Sunday afternoons are my respite in this harried place. The sanity cocktail from which I draw sweet sustenance. That said, I lounge around doing as little as humanly possible, embracing my inner sloth. Old movies and blanket forts rule the day. That is not to say I haven't been inspired enough to haul my sweeper from the bowels of its dusky lair or to plant my sorry self in the laundry room despite my aversion to the insufferable place. Even on a Sunday. But for the most part, ambition is nowhere to be found during that glorious wedge of downtime -- sandwiched between the madness that was and the madness sure to come. Last Sunday, however, was different. Havoc rained down on my world, obliterating my precious corner of calm.
Oddly enough, what led to the aforementioned began weeks ago while traipsing through a store, my cart piled high with schlock I didn't need. At every turn, it seemed, I stumbled into MORE SCHLOCK and felt compelled to ogle it, to finger its veneer of worthiness and to toy with the notion of adding it to my ever-growing mound of that-which-I-would-one-day-regret-purchasing. And on the days during which I allow the guilt of motherhood to consume me, the mound is markedly higher. Needless to say, it was one of those days.
Indeed, the voices that drive much of my irrational behavior were especially persuasive that day, whispering words of admonishment in my ear and regaling in my grand ineptitude as a parent: "You're a HORRIBLE MOTHER... you don't SPEND ENOUGH TIME with your children... you MUST ACQUIRE this ten-dollar nugget of wonderfulness which promises to erase weeks of botched parenting." All the while I considered said nugget of wonderfulness: A two-pound Chocolate Cookie Halloween House Kit, complete with 47 bats; dozens of little green candies I would later damn to hell; enough gum drops to coat many little teeth (and a little expander); a defective ghost -- or rather, segments of insanely sweet candy, suggestive of something that was once intact and specter-like -- and a cauldron full of powdery mixes that were sure to deliver hours of goo-inspired, edible fun and to yield the most perfect hues of orange and purple icing on the planet).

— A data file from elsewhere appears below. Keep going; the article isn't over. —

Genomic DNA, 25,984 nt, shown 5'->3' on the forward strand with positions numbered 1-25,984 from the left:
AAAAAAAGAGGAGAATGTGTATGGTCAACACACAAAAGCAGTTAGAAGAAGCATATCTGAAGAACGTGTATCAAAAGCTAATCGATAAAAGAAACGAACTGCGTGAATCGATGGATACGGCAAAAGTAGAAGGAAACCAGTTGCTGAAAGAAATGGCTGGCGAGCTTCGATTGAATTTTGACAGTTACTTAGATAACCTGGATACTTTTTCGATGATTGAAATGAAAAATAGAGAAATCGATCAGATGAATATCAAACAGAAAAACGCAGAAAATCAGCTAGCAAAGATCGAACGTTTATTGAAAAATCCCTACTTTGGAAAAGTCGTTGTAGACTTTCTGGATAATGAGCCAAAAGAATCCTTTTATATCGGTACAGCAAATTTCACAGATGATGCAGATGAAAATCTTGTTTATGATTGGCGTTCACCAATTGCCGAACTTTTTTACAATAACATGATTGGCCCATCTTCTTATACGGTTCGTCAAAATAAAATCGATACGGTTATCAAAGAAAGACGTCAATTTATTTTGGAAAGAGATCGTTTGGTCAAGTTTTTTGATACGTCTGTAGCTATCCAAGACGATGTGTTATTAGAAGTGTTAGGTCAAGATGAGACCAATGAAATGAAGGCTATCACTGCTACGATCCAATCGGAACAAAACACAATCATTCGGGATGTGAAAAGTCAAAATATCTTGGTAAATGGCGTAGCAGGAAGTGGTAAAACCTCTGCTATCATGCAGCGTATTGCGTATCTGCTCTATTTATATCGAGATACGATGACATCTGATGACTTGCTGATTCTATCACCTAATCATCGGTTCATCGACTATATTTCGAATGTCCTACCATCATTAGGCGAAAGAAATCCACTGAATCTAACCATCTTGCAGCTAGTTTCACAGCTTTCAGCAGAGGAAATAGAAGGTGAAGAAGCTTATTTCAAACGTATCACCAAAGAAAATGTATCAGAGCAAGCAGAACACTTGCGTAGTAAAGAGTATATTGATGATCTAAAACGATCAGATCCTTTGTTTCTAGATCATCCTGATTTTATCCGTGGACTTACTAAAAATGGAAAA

In the end, I was shamed into buying the box of foolishness. Because that's what moms do. Just like all the other project-y stuff I haul home out of sheer guilt, never mind the techno-gadgetry thought to engender this or that brand of awe in my children. It's all about the Is-it-as-remarkable-as-a-pony factor and Will-it-expunge-from-the-record-my-screw-ups-to-date?
So I shoved the stupid thing in our pantry (good intentions and all) and forgot about it till the Halloween craze struck with a vengeance. And since the celebrated costume drama in this household was officially over, a sinful quantity of sugary treats had been stockpiled already and virtually every corner of our home had been festooned with all-that-is-Halloweenish, there was but one thing left to do- - build the stupid house. So that's what we did -- the three of us, while Dad cheered from the sidelines.
Several hours, two meltdowns (both mine) and a hellacious mess later, we had our two-pound Halloween House. Of course, the orange and purple mixes wound up adorning practically everything, those reprehensible little candies rolled near and far, fistfuls of trimmings were consumed with wild abandon and the icing was less than compliant as I shoveled gobs of it into pastry bags and squeezed the reluctant mass onto the house as instructed. Translation: The cussed gloppage in question delighted in its droopiness, defiantly sliding down walls and slanted rooftops, leaving hideous-looking blobs everywhere. Even the spider webs I made sagged to the point of looking not-so-spider-webby. But because the gods of kitchen fiascos were smiling upon me, my brood rejoiced, "The droopiness makes it even SPOOKIER, Mom! You're so AWESOME!"
Well, it certainly wasn't as grand as a pony might have been; but the awe factor of this nightmarish project was evident to at least two somebodies on the planet. And perhaps that's all that matters in the end.
Planet Mom: It's where I live (admiring our droopified Halloween house). Visit me there at www.melindawentzel.com and www.facebook.com/NotesfromPlanetMom. The content of this article, as it appears here, was previously published in the Khaleej Times.
Copyright 2009 Melinda L. Wentzel